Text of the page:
In the midst of the turmoil of the Second World War the Bloomsbury artists Duncan Grant, Vanessa Bell and Quentin Bell were invited to decorate the interior of the small rural church of St Michael and All Angels, Berwick in the South Downs National Park, East Sussex. The resulting paintings and decorations are considered to be one of the most important decorative schemes in this country. Sir John Rothenstein, director of the Tate Gallery at the time, said of the paintings that ‘they must, I think, be accounted among the best paintings to be made in church or chapel in England during the present century’.
This book describes the story behind this remarkable commission. It also explores how the artists responded to the scriptural passages they were given and the way in which they related their work to the architecture of the church.
Peter Blee read Natural Sciences at St John’s College, Cambridge and after graduating, began a career in ecology, combining it with an interest in landscape design. He later trained as an Anglican priest at St Stephen’s House, Oxford. Following ordination he served as curate at St Nicolas, Guildford and then as Associate Minister at St Boniface, Exeter. In 2003 he was appointed Rector of St Michael and All Angels, Berwick together with the neighbouring churches of Alciston, Arlington, Selmeston and Wilmington.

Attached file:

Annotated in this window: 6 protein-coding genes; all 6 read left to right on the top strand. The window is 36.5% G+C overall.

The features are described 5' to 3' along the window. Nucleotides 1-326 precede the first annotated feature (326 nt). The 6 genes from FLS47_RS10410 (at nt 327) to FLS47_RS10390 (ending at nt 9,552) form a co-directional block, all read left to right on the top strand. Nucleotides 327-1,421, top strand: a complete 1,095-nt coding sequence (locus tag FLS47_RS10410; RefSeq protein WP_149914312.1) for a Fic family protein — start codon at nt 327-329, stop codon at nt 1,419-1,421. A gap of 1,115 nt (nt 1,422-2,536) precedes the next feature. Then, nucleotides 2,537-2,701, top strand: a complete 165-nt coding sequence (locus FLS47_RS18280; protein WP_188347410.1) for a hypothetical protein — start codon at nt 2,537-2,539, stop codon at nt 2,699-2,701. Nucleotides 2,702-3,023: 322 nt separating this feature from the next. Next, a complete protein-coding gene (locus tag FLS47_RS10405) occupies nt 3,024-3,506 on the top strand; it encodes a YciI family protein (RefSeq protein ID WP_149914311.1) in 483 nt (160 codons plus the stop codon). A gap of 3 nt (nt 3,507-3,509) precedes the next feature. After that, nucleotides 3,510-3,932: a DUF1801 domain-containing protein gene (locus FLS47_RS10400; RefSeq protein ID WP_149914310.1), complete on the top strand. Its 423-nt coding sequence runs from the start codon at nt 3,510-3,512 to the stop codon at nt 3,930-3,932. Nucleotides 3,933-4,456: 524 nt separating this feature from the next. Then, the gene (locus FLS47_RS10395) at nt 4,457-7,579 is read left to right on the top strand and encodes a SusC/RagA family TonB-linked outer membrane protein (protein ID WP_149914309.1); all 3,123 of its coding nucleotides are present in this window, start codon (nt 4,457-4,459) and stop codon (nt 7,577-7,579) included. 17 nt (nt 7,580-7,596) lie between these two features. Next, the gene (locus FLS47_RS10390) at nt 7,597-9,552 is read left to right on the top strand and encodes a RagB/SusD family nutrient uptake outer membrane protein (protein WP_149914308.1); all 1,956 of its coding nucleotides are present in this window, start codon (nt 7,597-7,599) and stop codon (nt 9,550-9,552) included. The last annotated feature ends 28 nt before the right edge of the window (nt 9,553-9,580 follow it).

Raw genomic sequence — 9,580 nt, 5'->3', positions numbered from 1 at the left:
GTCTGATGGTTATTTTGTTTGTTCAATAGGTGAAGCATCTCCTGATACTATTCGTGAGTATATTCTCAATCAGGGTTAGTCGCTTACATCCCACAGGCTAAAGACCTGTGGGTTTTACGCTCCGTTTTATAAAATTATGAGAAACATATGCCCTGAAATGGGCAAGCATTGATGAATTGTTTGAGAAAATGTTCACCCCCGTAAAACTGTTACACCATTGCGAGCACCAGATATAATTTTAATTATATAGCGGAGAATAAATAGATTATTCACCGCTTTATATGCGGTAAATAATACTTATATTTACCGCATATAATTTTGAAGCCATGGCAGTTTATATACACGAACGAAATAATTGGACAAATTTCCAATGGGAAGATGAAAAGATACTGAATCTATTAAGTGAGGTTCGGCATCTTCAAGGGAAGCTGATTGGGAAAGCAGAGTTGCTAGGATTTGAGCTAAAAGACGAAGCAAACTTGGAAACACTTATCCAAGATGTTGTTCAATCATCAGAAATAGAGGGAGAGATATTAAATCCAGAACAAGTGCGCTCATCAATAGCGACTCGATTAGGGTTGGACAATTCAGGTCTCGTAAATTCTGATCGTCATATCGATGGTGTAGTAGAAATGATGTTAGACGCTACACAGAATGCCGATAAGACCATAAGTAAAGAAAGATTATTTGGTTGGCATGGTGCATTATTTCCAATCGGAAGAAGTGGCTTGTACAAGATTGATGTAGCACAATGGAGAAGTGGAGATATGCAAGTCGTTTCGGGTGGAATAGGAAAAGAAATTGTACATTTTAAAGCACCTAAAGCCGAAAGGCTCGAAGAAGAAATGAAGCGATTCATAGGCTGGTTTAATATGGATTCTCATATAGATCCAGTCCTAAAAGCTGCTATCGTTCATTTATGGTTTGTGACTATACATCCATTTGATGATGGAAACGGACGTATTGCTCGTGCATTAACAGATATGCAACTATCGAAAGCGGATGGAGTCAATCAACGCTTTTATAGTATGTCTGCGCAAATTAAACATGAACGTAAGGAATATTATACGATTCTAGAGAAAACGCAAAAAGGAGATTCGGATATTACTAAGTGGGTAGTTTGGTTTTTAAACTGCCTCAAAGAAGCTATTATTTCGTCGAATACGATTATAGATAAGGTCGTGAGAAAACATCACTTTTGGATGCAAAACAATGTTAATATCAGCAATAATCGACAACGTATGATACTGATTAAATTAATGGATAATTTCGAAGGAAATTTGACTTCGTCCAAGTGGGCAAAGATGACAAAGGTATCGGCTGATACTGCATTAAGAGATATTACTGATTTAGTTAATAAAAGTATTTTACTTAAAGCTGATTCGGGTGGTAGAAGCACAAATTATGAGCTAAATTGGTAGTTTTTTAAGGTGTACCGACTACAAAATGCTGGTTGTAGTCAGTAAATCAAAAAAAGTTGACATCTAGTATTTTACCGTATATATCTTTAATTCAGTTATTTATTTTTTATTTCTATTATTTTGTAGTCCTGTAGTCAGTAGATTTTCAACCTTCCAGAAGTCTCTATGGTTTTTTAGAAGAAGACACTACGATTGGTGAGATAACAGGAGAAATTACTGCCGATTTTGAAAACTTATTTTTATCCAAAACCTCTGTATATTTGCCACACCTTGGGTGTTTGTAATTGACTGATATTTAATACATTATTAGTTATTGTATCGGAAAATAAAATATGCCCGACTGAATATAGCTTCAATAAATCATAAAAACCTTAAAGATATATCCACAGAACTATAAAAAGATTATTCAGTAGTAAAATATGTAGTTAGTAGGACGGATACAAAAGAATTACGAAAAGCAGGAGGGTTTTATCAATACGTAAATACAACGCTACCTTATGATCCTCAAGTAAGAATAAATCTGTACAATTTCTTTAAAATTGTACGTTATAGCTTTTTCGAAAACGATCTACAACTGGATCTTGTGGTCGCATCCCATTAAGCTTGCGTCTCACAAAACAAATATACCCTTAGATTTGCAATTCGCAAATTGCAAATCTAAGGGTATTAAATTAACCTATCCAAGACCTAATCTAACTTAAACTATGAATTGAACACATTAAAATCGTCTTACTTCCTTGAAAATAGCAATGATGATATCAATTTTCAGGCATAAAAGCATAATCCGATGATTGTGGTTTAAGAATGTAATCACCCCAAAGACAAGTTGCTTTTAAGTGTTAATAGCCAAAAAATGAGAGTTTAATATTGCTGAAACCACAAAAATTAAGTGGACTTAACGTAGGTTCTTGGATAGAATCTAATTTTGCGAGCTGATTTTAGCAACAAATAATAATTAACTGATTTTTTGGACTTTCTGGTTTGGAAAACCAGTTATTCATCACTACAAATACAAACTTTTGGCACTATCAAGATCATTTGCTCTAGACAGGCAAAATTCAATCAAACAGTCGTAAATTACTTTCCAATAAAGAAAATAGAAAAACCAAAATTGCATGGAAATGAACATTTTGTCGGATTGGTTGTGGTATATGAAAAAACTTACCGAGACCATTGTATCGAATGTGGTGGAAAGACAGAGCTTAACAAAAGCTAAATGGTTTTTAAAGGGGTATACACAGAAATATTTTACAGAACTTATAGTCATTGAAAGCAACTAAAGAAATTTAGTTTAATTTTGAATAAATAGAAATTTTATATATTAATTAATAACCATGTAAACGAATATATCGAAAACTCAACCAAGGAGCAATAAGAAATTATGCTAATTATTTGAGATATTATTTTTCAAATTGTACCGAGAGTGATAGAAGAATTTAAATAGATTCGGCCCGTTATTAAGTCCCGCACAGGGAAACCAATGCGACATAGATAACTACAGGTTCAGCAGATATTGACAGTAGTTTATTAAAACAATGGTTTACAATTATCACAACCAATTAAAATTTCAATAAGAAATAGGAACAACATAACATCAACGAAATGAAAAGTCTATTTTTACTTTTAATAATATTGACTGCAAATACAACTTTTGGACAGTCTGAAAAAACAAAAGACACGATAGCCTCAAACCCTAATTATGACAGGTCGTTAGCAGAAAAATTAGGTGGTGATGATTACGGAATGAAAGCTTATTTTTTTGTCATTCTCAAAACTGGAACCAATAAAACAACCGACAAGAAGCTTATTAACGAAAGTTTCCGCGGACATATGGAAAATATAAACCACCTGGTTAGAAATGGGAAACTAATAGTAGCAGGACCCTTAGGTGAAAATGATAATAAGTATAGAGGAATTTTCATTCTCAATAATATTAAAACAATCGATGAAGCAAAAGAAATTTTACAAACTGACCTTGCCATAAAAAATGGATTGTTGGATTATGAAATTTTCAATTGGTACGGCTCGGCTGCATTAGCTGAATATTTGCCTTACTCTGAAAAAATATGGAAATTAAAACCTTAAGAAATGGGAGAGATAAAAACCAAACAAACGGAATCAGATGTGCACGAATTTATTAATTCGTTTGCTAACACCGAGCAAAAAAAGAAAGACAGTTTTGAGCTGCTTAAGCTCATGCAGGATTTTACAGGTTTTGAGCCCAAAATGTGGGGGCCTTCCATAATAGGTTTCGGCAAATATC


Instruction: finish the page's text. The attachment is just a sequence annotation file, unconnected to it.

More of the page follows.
Reviews and Articles
Sussex Life magazine September 2017 -
Sussex Life magazine December 2016 -
Much Ado Books -
and at www.muchadobooks.com.
“…not only definitive when it comes to the art-
Julian Bell (Artist -
“Wow! I was expecting a Pitkin-
“I have enjoyed the book so much; it is very well written and such a perceptive and evocative account.”
AW June 2017
“…the book arrived today in first-
“Even more may be gained, from Peter Blee's scholarly, perceptive, and beautifully produced account of The Bloomsbury Group in Berwick Church. This will surely re-
As Peter Blee (Berwick’s current incumbent) clearly, and scrupulously, documents, both Bishop Bell’s vision and determination that the Berwick murals should signal ‘the re-
of religion’ (p.169) and also how the evident sincerity, creativity and professionalism with which Duncan and Vanessa -
The work generated genuine synergy between both parties. If the final project, completed in a remarkably short time, still seems both uneven and amateurish, Blee’s careful homework on the artists’ historical sources, his sensitivity to their complex family dynamics (seeing Vanessa’s ‘Annunciation’ as a form of ‘occupational therapy’ after her son Julian’s death in Spain) and above all, his own very acute and informed theological commentary on every section of the artwork itself, make this an exceptionally rewarding corrective to some earlier, more negative, appraisals of the Berwick oeuvre.”
Graham Howes, Emeritus Fellow of Trinity Hall, Cambridge in ‘Art and Christianity No.92 -
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